In the United States, malignant melanoma is the fifth most prevalent cancer among men and the sixth most common in women, and the incidence has been increasing every year over the last several decades (1). The median age at diagnosis for melanoma is 59 years, and approximately 21% of the patients are under 45 years of age at the time of diagnosis (2). In women in the 25 to 29-year age group, melanoma is the most common cancer. In women between 30 and 34 years of age, it is the second most common type of malignancy, breast cancer being the most common (3). Between 2002 and 2006, the age-adjusted incidence for cutaneous malignant melanoma was 19.6 per 100,000 males and females per year in the United States (2). The high rate of malignant melanoma in the United States is surpassed only in Australia, New Zealand, Norway, and Israel. Although the incidence of melanoma in the United States rose dramatically from the 1970s through the 2000s, this trend appears to be slowing for those born after 1945 (2,4). The cause for the slowing trend is multifaceted, including reduced exposure to ultraviolet rays, widespread use of sunscreen, and improvements in community-based education and screening.
Malignant melanoma is mostly curable if identified at an early stage. Therefore understanding the host and environmental factors that predispose individuals to an increased risk is of paramount importance. Those individuals at increased risk of developing melanoma benefit from regular screening examinations and education regarding the warning signs of melanoma.
Exposure to ultraviolet light is the most significant cause of the development of skin melanoma (5,6), as suggested by the fact that the increase in incidence of cutaneous melanoma is associated with the increasing distance from the poles (7-10) and that freckles and nevi, the risk factors for the development of melanoma, are induced by exposure to sunlight (11-13). In addition, severe sunburns during adolescence years and the use of tanning beds have been linked to an increased risk of cutaneous melanoma (5,14).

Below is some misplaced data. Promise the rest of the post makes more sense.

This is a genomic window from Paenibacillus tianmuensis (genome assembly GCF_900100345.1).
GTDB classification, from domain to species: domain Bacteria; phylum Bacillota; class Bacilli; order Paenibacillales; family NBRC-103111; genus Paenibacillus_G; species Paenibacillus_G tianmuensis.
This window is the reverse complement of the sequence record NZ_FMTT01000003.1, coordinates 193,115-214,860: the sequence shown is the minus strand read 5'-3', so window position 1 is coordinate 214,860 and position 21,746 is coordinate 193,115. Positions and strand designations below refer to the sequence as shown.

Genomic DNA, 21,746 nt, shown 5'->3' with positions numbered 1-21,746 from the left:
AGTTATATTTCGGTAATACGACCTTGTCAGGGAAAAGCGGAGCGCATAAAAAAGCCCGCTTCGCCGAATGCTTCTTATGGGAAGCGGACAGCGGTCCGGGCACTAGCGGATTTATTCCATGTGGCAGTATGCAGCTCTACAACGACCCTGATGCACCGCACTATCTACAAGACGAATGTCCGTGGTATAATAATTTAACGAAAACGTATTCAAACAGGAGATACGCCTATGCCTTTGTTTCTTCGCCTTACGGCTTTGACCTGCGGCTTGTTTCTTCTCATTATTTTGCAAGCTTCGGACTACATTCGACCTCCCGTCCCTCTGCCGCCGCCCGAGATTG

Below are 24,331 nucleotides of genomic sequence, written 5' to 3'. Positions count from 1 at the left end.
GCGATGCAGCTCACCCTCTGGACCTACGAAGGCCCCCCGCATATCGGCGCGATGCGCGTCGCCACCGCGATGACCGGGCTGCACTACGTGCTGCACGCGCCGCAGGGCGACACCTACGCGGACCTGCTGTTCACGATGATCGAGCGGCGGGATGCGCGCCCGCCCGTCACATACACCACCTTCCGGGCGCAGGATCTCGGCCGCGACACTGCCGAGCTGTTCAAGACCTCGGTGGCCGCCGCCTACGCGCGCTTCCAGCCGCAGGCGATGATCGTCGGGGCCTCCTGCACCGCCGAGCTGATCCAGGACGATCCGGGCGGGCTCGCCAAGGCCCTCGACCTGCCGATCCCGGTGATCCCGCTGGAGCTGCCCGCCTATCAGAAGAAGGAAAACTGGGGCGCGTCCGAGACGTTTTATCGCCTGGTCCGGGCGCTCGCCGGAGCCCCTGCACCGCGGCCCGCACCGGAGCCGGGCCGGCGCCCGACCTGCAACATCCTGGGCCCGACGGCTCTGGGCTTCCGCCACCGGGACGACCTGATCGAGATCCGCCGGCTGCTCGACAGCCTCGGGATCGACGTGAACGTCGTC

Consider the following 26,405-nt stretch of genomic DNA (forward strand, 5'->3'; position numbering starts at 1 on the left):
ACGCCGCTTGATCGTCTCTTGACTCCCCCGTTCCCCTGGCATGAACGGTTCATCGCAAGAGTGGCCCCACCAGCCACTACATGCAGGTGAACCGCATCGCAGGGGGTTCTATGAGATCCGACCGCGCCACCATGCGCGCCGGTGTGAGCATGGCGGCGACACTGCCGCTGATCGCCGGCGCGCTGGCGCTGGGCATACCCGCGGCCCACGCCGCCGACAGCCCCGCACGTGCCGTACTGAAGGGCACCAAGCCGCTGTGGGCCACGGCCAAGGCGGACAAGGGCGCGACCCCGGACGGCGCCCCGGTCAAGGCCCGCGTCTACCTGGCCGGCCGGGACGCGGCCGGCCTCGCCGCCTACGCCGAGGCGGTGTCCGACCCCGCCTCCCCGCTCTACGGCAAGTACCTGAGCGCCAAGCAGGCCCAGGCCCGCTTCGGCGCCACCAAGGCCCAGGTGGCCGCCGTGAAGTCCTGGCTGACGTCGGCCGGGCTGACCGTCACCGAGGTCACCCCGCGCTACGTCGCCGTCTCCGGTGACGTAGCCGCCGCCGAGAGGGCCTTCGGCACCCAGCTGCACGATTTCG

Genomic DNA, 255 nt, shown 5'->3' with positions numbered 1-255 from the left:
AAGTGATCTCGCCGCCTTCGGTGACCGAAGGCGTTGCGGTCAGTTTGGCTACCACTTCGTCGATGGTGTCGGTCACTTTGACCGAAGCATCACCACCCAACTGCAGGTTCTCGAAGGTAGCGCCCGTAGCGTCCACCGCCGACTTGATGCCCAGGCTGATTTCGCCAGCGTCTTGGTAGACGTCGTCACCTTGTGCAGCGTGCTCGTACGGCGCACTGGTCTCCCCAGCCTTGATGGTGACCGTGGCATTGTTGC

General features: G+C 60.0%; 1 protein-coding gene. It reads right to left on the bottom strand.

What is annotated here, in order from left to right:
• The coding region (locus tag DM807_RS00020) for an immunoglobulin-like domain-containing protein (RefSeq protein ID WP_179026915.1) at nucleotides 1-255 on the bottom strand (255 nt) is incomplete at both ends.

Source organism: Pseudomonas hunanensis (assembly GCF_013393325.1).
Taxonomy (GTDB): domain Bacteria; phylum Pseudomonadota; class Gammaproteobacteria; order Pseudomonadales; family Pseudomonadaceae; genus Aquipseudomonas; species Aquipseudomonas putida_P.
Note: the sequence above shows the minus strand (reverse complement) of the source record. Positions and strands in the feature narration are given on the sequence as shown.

The color of the skin is related to the risk of developing cutaneous melanoma. The age-adjusted incidence rates of malignant melanoma are lower in ethnic groups with darker skin colors. For instance, the incidence rates among white, Hispanic, and black populations are 28.9, 4.6, and 1.1 per 100,000 men, respectively, and 18.7, 4.7, and 1.0 per 100,000 women, respectively (2). In addition, people whose skin tends to burn easily with sun exposure have a higher risk of melanoma (15-17). Likewise, lighter hair color or red hair and blue eye color are associated with a greater risk of developing melanoma (relative risks of 1.5-2.4 fold) (18).
Although commonly acquired nevi typically appear after the first year of life and are benign in and of themselves, several studies ...